Jump to content
The Wifcon Forums and Blogs
PD216ohio

How do incorporated FAR provisions affect Part 13 - potential protest

Recommended Posts

PD216,

It seems you are the only participant in this thread to feel confidence in your protest victory.  I think real learning would occur, either for you or for us, if you did protest.  But regardless, I think letting go is the best answer, and I wish you well in future opportunities.

Share this post


Link to post
Share on other sites
9 hours ago, napolik said:

Also, take a look at this blog:

http://www.berenzweiglaw.com/sba-helps-on-responsibility-type-evaluations/

I suggest reading this decision referenced in the blog: Competitive Range Sols., LLC, B-413104.10, Apr. 18, 2017.

https://www.gao.gov/products/B-413104.10#mt=e-report

 

Napolik, I don’t disagree with the Decision.  And tHe evaluation criteria was judgemental :  “internal resources with substantial relevant experience. “.  

That is different than: “where an agency rejects a proposal as technically unacceptable on the basis of a factor that is arguably responsibility related, but the finding of unacceptability is based on the offeror’s failure to submit specific documentation required by the solicitation, referral to the SBA is not required.”  Sea Box, Inc., B-414742, Sept. 6, 2017.”

 

Share this post


Link to post
Share on other sites
On 5/30/2019 at 12:22 PM, ji20874 said:

PD216,

It seems you are the only participant in this thread to feel confidence in your protest victory.  I think real learning would occur, either for you or for us, if you did protest.  But regardless, I think letting go is the best answer, and I wish you well in future opportunities.

There are a lot of people here that don't realize that the full incorporation of 52212-1 into an rfq changes the rules of simplified acquisition. This fact has been decided so in numerous GAO cases. It seems to be a common mistake (or careless) to incorporate it and not understand what the effect is.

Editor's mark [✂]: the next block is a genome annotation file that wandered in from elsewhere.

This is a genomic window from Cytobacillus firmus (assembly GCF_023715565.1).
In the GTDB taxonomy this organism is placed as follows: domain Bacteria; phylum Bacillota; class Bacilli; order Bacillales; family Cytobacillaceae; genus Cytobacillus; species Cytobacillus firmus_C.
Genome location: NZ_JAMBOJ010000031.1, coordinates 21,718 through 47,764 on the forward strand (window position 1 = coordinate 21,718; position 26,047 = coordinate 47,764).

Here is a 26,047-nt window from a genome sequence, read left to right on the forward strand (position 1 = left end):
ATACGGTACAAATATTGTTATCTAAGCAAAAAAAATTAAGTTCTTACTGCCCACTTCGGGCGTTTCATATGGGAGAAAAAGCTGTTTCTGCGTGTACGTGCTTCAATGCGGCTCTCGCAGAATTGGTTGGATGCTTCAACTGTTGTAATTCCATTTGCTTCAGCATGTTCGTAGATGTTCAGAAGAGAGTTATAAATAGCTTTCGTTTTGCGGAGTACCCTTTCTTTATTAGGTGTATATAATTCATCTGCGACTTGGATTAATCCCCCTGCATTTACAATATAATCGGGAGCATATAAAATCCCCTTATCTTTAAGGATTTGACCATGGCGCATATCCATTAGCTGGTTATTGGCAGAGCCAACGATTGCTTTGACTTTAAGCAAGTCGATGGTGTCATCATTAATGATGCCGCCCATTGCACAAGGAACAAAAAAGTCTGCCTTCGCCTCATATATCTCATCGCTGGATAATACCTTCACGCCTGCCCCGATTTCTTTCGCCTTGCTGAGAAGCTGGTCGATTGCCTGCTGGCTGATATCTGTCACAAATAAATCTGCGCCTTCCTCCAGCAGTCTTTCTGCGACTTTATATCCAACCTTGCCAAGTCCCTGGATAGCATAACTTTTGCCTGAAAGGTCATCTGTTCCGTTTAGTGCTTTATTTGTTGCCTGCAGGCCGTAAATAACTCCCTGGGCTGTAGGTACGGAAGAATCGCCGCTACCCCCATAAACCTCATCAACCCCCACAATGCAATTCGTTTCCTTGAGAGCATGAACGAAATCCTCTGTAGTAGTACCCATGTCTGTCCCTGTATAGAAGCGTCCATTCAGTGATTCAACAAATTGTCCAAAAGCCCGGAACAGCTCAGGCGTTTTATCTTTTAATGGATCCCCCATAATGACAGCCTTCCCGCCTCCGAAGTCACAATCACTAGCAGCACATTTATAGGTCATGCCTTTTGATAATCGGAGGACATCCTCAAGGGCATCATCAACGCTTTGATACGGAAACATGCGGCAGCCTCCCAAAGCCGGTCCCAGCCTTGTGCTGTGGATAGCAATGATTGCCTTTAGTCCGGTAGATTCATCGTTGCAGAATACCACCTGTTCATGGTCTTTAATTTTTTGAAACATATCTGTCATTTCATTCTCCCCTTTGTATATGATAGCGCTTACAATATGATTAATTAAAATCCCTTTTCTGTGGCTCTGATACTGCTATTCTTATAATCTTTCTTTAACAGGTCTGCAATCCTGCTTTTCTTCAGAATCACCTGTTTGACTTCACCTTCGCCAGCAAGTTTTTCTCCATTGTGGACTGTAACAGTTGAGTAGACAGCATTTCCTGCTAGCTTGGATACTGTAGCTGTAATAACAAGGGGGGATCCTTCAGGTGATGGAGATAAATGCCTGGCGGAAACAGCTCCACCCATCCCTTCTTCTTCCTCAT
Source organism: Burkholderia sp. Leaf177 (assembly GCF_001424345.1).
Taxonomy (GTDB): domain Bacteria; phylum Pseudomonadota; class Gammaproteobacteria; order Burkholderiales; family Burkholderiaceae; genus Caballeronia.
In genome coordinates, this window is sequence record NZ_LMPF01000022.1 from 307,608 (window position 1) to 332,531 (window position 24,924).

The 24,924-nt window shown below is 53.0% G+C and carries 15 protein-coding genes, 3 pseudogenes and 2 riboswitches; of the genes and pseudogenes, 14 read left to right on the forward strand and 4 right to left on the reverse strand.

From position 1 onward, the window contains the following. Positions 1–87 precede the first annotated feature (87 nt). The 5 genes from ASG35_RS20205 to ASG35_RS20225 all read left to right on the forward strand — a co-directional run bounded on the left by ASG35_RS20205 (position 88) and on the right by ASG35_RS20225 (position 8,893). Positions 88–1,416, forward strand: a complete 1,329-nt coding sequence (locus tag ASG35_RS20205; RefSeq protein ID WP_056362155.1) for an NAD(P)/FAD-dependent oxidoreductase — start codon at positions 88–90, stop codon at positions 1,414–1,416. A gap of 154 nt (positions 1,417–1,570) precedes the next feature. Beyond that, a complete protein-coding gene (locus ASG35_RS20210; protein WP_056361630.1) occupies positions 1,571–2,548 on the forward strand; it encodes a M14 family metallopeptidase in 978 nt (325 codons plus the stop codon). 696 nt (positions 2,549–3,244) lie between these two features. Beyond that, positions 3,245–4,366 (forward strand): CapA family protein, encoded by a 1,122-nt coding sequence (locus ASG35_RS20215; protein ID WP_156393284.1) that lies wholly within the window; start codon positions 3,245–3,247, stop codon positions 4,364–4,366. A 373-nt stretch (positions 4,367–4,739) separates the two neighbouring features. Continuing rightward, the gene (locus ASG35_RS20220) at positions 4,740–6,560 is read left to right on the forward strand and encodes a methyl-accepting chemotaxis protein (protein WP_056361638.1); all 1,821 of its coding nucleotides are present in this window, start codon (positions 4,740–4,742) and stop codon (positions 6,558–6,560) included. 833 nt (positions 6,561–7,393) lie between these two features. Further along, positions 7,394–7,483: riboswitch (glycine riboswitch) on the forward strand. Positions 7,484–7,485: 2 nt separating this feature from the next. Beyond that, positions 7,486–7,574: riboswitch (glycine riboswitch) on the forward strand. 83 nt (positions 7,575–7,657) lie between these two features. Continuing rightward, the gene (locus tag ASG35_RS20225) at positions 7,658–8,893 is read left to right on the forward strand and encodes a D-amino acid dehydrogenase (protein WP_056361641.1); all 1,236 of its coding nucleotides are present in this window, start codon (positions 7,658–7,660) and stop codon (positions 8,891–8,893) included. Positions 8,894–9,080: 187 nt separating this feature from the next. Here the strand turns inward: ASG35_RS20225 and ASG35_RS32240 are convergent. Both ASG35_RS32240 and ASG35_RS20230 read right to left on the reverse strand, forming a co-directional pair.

Share this post


Link to post
Share on other sites

We fully understand the federal acquisition process.  But you erred in failing to allow that a contracting officer may update/amend a solicitation, even after receipt of quotes -- and it appears that this is what happened here.  The contracting officer treated everyone fairly.  You lost because your quote didn't provide the best value (your price was too high).

No one here supported your protest plan, and you think we're all stupid?  No.

Share this post


Link to post
Share on other sites
13 hours ago, ji20874 said:

We fully understand the federal acquisition process.  But you erred in failing to allow that a contracting officer may update/amend a solicitation, even after receipt of quotes -- and it appears that this is what happened here.  The contracting officer treated everyone fairly.  You lost because your quote didn't provide the best value (your price was too high).

No one here supported your protest plan, and you think we're all stupid?  No.

You said yourself that you think another firm would win if you prevailed. You have no evidence that the next firm would be disqualified.

So how would you have standing as an interested party  to win a protest?

Share this post


Link to post
Share on other sites

I've been troubled with this topic--not the responses by any member.  Assume that the agency intended this to be an RFQ.  Then why is FAR clause 52.212-1 in this solicitation with all the references to offer and offeror?  I shave my head so I can't pull my hair out.

Forget that any possible protest is late for now.  Earlier this week, I viewed this page in the protest section of Wifcon.com and found this:

Quote